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Iran: The Rafsanjani Interview on France 24 (28 December)

We've decided to post the video of former President Hashemi Rafsanjani's interview with France 24 on Monday night. There is little in the discussion on Iran's internal situation, presumably because Rafsanjani insisted that the subject not be raised, but readers can analyse Rafsanjani's presentation of Iran's international position and its relations with other countries, including the discussions over Iran's nuclear programme.

The Latest from Iran (31 December): Is That All There Is?

Part 1 of 2


Part 2 of 2


Reader Comments (9)

Bla bla bla
He says nothing but very conventional. He is an expert of "langue de bois".
And the interviewer is a calamity.

December 31, 2009 | Unregistered CommenterNorman

His body language says more than his words. He twitches when he is saying something he does not mean or that he is uneasy about. He is obviously worried that Iran will be attacked if Ahmadi goes on in the present vein.

December 31, 2009 | Unregistered Commenteroxfordgirl

He is useless. Iranians referred to him as Raft Sanjani (gone Sanjani) last August. It seems they were on the mark with their assessment.

The more you have the more you stand to lose and consequently the more morally bankrupted you become.

December 31, 2009 | Unregistered CommenterMegan

I respectfully disagree. I`m not a fan of Rafs, but I think he could be useful in this crisis. This fight in not only people vs Sepah, but also Rafs vs Sepah. This fight has been going on behind the scenes since AN was elected in 2005, Rafs never accepted that he lost back then. During this election they started airing their dirty laundry. The struggle between Rafs and Sepah will enter a final stage at some point, then I believe Rafs will strike back hard, he is still the richest man in Iran, he is close with Mohsen Rezai whose got allies within Sepah. We`ll just have to wait and see

December 31, 2009 | Unregistered Commentershangool


I very much hope I am wrong. I desperately want to believe you because people in Iran need help badly.

I did not sleep last night and was listening to live report from Tehran on Epersian radio. Volunteer reporters were calling sporadically from streets of Tehran. They all sounded somewhat demoralized seeing armored vehicles in streets of Tehran. One of the female reporter has not checked in the past two days and her fate is unknown. Even the one young guy who is always upbeat had a sense of resignation in his voice as if Tehran had been invaded by enemy.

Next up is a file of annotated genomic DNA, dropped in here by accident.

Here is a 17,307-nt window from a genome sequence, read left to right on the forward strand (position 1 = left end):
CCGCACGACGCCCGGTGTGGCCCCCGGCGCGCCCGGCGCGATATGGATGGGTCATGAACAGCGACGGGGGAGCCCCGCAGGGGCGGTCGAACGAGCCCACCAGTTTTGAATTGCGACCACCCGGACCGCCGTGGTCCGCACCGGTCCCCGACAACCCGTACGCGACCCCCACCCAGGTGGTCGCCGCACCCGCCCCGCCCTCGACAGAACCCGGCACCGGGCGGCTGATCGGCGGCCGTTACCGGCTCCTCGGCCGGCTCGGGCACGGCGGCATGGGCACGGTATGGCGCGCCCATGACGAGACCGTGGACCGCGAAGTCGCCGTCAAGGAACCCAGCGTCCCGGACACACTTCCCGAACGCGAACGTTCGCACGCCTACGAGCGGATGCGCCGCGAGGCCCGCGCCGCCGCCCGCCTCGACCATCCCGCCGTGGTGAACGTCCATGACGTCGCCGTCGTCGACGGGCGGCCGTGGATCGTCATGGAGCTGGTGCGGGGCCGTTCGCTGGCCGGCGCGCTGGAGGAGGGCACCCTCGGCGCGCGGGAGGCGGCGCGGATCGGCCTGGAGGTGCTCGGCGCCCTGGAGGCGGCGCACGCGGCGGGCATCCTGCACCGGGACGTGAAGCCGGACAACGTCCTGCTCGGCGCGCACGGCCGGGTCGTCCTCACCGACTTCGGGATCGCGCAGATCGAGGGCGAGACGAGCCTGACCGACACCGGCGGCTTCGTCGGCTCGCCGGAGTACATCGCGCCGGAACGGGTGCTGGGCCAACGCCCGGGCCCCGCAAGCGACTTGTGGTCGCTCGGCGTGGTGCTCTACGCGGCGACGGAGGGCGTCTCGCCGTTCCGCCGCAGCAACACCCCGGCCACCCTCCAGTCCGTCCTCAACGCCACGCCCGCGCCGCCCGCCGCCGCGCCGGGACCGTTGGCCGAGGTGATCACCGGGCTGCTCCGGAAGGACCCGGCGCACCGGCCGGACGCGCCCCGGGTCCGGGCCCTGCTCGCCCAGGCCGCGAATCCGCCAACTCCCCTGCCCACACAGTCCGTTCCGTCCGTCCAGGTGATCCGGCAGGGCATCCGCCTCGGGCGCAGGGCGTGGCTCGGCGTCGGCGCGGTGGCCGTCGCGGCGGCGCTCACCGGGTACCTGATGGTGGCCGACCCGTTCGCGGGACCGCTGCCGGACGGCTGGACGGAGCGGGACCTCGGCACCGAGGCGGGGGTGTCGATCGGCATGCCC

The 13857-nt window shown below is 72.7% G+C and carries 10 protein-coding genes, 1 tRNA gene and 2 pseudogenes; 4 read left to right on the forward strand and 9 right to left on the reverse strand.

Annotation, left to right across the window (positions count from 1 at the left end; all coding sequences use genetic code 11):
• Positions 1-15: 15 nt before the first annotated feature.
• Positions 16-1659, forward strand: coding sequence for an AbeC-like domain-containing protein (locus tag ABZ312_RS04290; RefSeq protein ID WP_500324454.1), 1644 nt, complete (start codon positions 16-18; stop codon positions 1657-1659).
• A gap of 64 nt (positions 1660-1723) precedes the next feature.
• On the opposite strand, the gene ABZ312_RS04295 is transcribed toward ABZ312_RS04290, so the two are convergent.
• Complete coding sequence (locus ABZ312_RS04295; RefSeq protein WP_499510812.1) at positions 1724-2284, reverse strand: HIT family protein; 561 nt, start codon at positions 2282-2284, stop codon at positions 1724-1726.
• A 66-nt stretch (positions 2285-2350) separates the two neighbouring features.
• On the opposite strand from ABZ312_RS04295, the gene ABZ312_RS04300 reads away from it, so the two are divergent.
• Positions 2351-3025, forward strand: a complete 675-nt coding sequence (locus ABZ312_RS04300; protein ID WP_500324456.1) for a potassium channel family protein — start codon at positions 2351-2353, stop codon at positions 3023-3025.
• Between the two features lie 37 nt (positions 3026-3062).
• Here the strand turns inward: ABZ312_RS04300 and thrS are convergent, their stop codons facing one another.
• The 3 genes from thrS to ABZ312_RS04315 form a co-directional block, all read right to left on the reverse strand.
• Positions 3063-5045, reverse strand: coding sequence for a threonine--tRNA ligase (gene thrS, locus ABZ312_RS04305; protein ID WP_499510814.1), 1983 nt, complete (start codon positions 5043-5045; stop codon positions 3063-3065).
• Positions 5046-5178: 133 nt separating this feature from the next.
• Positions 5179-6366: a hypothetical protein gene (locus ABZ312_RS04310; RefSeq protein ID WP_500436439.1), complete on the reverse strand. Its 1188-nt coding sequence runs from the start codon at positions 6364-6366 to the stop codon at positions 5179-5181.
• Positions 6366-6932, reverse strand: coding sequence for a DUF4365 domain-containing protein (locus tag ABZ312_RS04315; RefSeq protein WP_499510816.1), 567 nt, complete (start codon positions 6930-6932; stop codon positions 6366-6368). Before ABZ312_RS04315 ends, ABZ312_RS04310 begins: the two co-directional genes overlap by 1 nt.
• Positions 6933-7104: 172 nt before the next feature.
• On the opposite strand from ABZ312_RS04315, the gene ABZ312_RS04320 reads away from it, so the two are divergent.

If you go on Peyke Iran and read the comment sections, the mood is very gray and not the usual defiance. So I want to be wrong, very wrong this time. But realistically I do not see this regime leaving the scene on its own. They have to be removed by force. I just do see people with empty hands as that force. So then from where or whom that force will come?

Happy New Year. Enjoy this video with happier images of Tehran:

January 1, 2010 | Unregistered CommenterMegan

Enjoyed the candor. He is a big player in this game of chess. Hedged specifics when he felt he needed to. He along with the rest of the clerics have gotten rich at the expense of the people. A very astute politician talking a lot but saying little. Felt his comments regarding a military attack from the West against Iran were a little naive. Just a lot of pablum for the masses.

January 1, 2010 | Unregistered Commenterdrgarym

Oxford Girl,
Follow you on Twitter. Your insights are refreshing as is your analysis of his body language.

January 1, 2010 | Unregistered Commenterdrgarym

Rafsanjani understandably did not comment on domestic situation to a foreign journalist.

Norman, you remind me of the little kids in a famous star trek episode ("Miri") chanting about the "gr'umps.

Rafsanjani has been anything but "blah blah blah". His interview with Mehr -- as posted to his own web site (and translated by osc/bbc) is extraordinary and telling, expanding upon his views of the solution going forward -- same as the themes he laid out in the one sermon he gave after the elections, and then continued in December talk in Mashhad. (precisely what has led to such a furious set of attacks on him from hard-line quarters, ranging from Ayt Yazdi to Hamid Rowhani)

Ah, but kids in Tehrangeles and Bethesda can stop up their ears and get back to chanting.

January 1, 2010 | Unregistered Commenterescot


Where are you located?

I wonder if you read my comment and reply to you in a previous thread and I wonder if you listened to the audio file I included. Here is the link:

With regard to Raf. Iranians living in Iran (not those living outside Iran) by large do not have a favorable view of him. I do not know the man in person. I only judge him based on his action and inaction since June 2009. And based on my observations he is a politician, opportunist, and one who blows with the wind to protect his own self interest. Whether that is good or bad is up to each person to render his/her own judgment.

Incidentally, it is not Tehrangeles. Locals call it Irangeles

January 1, 2010 | Unregistered CommenterMegan

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